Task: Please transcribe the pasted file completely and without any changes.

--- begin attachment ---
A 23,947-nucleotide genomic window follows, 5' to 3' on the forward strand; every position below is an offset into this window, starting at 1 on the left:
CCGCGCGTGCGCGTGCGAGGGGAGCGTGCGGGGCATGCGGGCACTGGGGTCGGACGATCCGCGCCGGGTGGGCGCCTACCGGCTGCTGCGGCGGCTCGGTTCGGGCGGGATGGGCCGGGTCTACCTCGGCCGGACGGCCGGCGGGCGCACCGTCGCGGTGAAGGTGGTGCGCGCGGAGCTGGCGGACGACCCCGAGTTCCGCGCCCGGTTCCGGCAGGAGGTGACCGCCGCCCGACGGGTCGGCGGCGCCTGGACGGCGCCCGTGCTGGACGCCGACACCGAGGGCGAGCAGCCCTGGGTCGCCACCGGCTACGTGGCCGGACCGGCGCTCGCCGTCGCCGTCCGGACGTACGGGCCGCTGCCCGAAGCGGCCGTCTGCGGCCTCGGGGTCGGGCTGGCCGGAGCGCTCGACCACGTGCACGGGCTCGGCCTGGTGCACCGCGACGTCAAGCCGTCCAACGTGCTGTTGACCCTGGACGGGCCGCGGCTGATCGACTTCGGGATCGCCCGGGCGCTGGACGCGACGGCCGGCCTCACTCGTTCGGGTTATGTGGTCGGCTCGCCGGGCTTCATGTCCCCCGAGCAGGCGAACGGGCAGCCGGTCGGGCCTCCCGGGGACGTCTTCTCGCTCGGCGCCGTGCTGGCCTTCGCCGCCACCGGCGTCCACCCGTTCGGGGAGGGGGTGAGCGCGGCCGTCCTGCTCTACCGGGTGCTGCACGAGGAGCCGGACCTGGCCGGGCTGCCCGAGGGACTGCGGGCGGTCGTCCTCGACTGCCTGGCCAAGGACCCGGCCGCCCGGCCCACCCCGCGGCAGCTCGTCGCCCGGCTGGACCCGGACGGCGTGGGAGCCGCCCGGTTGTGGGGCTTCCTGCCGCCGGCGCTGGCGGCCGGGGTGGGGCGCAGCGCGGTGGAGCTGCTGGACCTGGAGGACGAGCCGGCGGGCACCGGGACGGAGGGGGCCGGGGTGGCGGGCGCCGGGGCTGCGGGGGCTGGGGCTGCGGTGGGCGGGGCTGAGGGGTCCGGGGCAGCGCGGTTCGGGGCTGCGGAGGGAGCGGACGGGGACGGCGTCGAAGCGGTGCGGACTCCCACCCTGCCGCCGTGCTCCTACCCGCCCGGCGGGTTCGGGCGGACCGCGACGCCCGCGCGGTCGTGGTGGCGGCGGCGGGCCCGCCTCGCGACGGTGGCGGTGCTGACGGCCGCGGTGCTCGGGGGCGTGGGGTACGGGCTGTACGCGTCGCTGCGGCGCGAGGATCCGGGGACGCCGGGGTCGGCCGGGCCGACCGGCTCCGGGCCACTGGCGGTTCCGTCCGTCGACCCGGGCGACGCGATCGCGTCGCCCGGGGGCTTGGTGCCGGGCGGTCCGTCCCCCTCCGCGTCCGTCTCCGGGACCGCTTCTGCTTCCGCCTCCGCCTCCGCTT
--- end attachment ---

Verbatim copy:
A 23,947-nucleotide genomic window follows, 5' to 3' on the forward strand; every position below is an offset into this window, starting at 1 on the left:
CCGCGCGTGCGCGTGCGAGGGGAGCGTGCGGGGCATGCGGGCACTGGGGTCGGACGATCCGCGCCGGGTGGGCGCCTACCGGCTGCTGCGGCGGCTCGGTTCGGGCGGGATGGGCCGGGTCTACCTCGGCCGGACGGCCGGCGGGCGCACCGTCGCGGTGAAGGTGGTGCGCGCGGAGCTGGCGGACGACCCCGAGTTCCGCGCCCGGTTCCGGCAGGAGGTGACCGCCGCCCGACGGGTCGGCGGCGCCTGGACGGCGCCCGTGCTGGACGCCGACACCGAGGGCGAGCAGCCCTGGGTCGCCACCGGCTACGTGGCCGGACCGGCGCTCGCCGTCGCCGTCCGGACGTACGGGCCGCTGCCCGAAGCGGCCGTCTGCGGCCTCGGGGTCGGGCTGGCCGGAGCGCTCGACCACGTGCACGGGCTCGGCCTGGTGCACCGCGACGTCAAGCCGTCCAACGTGCTGTTGACCCTGGACGGGCCGCGGCTGATCGACTTCGGGATCGCCCGGGCGCTGGACGCGACGGCCGGCCTCACTCGTTCGGGTTATGTGGTCGGCTCGCCGGGCTTCATGTCCCCCGAGCAGGCGAACGGGCAGCCGGTCGGGCCTCCCGGGGACGTCTTCTCGCTCGGCGCCGTGCTGGCCTTCGCCGCCACCGGCGTCCACCCGTTCGGGGAGGGGGTGAGCGCGGCCGTCCTGCTCTACCGGGTGCTGCACGAGGAGCCGGACCTGGCCGGGCTGCCCGAGGGACTGCGGGCGGTCGTCCTCGACTGCCTGGCCAAGGACCCGGCCGCCCGGCCCACCCCGCGGCAGCTCGTCGCCCGGCTGGACCCGGACGGCGTGGGAGCCGCCCGGTTGTGGGGCTTCCTGCCGCCGGCGCTGGCGGCCGGGGTGGGGCGCAGCGCGGTGGAGCTGCTGGACCTGGAGGACGAGCCGGCGGGCACCGGGACGGAGGGGGCCGGGGTGGCGGGCGCCGGGGCTGCGGGGGCTGGGGCTGCGGTGGGCGGGGCTGAGGGGTCCGGGGCAGCGCGGTTCGGGGCTGCGGAGGGAGCGGACGGGGACGGCGTCGAAGCGGTGCGGACTCCCACCCTGCCGCCGTGCTCCTACCCGCCCGGCGGGTTCGGGCGGACCGCGACGCCCGCGCGGTCGTGGTGGCGGCGGCGGGCCCGCCTCGCGACGGTGGCGGTGCTGACGGCCGCGGTGCTCGGGGGCGTGGGGTACGGGCTGTACGCGTCGCTGCGGCGCGAGGATCCGGGGACGCCGGGGTCGGCCGGGCCGACCGGCTCCGGGCCACTGGCGGTTCCGTCCGTCGACCCGGGCGACGCGATCGCGTCGCCCGGGGGCTTGGTGCCGGGCGGTCCGTCCCCCTCCGCGTCCGTCTCCGGGACCGCTTCTGCTTCCGCCTCCGCCTCCGCTT